Taking a break from a trad climbing

"When I talk about my desire and psyche for competitions disappearing, I must stress that that is very personal to me and is not meant to criticise or undermine competition climbing as a venture."

Nice words from Mina Leslie Wujastyk on making the decision to step away from competition climbing.

I made a similar decision a year or so ago. In many ways I think it was made a few years prior but I'll get to that. I've essentially quit trad climbing. Kind of ironic/amusing considering it's the most common discipline of climbing in Ireland! Still though, it's a decision I'm very comfortable with and like Mina, am psyched to see other people getting enjoyment out of trad.

 

What happened? Essentially, I think a couple of accidents over the years (which I alluded to in this post*) made the question the whole point of the risk I, and other people, were putting on themselves while trad climbing. I've heard numerous discussions to argue that trad gear is so good nowadays that it is completely safe (Hazel Findlay's interview on the Enormocast, again, stands out for this) but having seen numerous incidents, and numerous near misses (many of which were more scary for the fact that the lead climber themselves didn't, and doesn't, seem to have been aware of the implications of what could have happened - I can think of a few people, well known on the Irish scene who fit this bill), I have been left with a lingering doubt and an ever-present fear that I can't seem to shake (and I don't seem interested at present in attempting to shake).

A younger self solo-ing in Dalkey quarry, E1 and no idea of the name (I've never really cared for names on forgettable routes). Glad to see I had sense to wear a helmet, especially after the last link!

A younger self solo-ing in Dalkey quarry, E1 and no idea of the name (I've never really cared for names on forgettable routes). Glad to see I had sense to wear a helmet, especially after the last link!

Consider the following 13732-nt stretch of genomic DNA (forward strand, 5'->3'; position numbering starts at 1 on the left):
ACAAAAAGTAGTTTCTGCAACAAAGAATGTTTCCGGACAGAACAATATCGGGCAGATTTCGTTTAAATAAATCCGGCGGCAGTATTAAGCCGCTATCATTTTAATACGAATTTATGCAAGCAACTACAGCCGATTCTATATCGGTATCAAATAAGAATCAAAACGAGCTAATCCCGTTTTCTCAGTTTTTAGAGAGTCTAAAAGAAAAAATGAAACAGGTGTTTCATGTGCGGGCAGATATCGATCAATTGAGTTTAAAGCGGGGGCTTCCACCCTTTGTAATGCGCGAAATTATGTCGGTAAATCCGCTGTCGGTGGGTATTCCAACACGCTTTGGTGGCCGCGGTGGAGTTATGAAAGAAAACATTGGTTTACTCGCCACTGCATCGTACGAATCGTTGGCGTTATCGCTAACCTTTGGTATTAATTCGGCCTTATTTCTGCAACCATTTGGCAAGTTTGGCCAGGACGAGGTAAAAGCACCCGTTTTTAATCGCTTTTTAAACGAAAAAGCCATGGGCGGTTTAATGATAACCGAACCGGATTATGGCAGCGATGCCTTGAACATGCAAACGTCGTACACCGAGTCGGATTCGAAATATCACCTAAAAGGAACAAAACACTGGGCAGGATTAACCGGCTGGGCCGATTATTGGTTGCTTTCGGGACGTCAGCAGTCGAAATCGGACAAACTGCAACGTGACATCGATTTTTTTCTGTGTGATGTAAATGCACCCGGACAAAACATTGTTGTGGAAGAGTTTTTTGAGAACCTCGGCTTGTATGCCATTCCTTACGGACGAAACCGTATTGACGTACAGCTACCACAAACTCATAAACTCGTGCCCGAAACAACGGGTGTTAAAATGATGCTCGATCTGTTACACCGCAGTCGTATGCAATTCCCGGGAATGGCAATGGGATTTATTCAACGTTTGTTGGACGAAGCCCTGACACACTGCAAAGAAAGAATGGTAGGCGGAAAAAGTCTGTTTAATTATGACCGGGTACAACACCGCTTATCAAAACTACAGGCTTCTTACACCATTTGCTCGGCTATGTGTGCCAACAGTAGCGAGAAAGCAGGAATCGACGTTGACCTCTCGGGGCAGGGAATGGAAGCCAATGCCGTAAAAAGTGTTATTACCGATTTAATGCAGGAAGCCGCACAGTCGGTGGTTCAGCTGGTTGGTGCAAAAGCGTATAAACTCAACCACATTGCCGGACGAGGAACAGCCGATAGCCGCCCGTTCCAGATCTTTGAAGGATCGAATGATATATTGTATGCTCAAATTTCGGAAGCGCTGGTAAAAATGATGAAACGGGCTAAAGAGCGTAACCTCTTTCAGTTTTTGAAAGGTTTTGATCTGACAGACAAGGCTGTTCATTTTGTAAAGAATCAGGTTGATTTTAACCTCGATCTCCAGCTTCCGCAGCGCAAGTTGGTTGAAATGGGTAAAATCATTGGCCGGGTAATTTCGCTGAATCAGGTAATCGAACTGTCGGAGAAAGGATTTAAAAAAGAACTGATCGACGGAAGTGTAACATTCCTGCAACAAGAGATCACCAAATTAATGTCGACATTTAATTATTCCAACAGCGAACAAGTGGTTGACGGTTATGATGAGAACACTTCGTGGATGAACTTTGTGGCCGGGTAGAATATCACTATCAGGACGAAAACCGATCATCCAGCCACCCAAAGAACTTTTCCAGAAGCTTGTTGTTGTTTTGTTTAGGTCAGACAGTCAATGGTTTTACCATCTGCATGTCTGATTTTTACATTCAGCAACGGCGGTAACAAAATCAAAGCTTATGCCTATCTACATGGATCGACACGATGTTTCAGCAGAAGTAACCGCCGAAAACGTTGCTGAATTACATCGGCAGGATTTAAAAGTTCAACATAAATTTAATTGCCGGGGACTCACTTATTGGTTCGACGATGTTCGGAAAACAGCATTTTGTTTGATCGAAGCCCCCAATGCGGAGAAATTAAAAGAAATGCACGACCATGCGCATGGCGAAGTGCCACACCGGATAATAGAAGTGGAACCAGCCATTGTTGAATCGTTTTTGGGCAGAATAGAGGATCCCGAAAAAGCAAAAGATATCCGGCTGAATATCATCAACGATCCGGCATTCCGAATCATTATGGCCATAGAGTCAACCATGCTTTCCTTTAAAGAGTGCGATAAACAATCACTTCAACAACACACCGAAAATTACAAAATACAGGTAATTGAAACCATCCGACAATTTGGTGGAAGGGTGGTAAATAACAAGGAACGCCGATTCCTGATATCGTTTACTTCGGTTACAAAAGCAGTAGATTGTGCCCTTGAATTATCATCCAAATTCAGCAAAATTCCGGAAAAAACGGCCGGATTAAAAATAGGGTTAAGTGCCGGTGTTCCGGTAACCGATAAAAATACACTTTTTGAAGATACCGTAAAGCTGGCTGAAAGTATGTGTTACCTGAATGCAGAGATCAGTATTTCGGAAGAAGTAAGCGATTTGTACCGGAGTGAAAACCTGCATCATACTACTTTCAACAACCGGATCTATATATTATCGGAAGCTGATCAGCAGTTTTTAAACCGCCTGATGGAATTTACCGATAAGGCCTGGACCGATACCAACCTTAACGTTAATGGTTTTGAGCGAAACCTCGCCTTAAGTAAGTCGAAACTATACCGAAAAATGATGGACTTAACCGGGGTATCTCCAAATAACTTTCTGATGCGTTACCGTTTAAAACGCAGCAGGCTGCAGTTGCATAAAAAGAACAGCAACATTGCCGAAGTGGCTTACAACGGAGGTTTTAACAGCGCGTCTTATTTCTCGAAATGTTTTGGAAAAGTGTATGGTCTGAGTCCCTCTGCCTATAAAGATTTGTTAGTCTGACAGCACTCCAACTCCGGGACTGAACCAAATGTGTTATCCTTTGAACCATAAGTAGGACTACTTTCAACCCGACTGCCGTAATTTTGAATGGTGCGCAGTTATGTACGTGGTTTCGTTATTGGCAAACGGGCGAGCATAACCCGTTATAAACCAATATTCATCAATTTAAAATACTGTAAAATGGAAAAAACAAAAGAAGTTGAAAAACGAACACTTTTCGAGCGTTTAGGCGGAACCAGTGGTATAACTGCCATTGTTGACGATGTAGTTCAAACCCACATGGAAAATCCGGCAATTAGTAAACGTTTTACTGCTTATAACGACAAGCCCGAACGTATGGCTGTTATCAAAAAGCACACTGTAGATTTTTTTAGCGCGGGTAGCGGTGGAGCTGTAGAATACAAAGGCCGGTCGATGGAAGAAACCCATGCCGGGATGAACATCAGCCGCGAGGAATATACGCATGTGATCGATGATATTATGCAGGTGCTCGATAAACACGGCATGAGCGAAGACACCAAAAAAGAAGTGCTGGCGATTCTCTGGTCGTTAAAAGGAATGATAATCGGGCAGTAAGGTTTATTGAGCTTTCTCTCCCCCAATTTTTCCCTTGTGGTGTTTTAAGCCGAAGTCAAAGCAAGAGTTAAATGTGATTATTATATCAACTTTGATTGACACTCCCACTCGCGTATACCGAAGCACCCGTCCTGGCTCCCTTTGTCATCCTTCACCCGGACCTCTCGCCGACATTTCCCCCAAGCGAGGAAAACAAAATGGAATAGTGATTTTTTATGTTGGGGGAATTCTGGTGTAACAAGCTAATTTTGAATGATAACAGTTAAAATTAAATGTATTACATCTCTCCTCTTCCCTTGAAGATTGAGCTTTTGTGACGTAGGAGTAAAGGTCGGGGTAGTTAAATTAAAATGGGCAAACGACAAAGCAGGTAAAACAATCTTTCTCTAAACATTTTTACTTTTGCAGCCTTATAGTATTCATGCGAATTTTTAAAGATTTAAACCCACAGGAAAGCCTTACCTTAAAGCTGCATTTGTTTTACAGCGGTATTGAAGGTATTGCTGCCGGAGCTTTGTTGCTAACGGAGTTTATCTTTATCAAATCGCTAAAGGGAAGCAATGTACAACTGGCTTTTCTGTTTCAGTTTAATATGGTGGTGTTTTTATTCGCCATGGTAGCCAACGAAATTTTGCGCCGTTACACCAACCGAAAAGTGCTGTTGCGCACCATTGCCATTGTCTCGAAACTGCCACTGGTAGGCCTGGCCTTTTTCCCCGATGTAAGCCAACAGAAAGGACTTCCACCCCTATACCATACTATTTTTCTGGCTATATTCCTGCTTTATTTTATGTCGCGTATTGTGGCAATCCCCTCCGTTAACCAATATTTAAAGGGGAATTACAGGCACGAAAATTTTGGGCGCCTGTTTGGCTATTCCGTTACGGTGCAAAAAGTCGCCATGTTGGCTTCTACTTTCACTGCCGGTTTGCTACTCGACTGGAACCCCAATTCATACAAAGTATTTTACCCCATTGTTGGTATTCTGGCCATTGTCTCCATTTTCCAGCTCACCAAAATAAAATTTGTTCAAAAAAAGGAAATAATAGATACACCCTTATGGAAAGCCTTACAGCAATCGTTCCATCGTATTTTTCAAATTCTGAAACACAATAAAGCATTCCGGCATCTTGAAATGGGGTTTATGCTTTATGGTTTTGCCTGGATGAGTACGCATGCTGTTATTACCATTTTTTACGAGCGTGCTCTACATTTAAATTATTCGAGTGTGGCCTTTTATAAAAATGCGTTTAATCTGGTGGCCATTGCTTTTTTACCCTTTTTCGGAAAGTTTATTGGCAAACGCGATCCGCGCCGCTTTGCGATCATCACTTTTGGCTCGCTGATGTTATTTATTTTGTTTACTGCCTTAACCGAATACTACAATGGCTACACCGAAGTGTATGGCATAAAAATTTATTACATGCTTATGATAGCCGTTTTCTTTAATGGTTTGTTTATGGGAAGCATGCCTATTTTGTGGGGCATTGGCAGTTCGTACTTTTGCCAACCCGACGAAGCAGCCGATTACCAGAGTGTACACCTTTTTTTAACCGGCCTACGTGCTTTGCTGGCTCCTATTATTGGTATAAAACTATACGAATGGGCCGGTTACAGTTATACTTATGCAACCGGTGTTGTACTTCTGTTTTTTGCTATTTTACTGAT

My first ever outdoor experience was trad climbing in Dalkey quarry - I was just sent up an easy route on lead after only a single seconding experience. My second ever lead was in Wales a couple of months later - the first day I led a VS multi-pitch, the second day we went up to do a 5-pitch HS (or was it VS?). Anyway, long story short, we ended up getting lost and it has since transpired, I climbed my first E1 on lead. I remember spending the whole time having to calm the voices in my head telling me I was insane, especially after I dropped a large hex and watched it free-fall a few pitches before clattering into the skree field below. I vividly remember climbing onto the ledge at the top of the pitch and lying there for a couple of minutes recovering (from the physical as well as mental exertion). Interesting introduction, even then my young mind was questioning the logic. But of course, the folly of youth, not to mention have a strong confidence in my own ideas and thoughts meant I followed the trend, of which was solely trad climbing.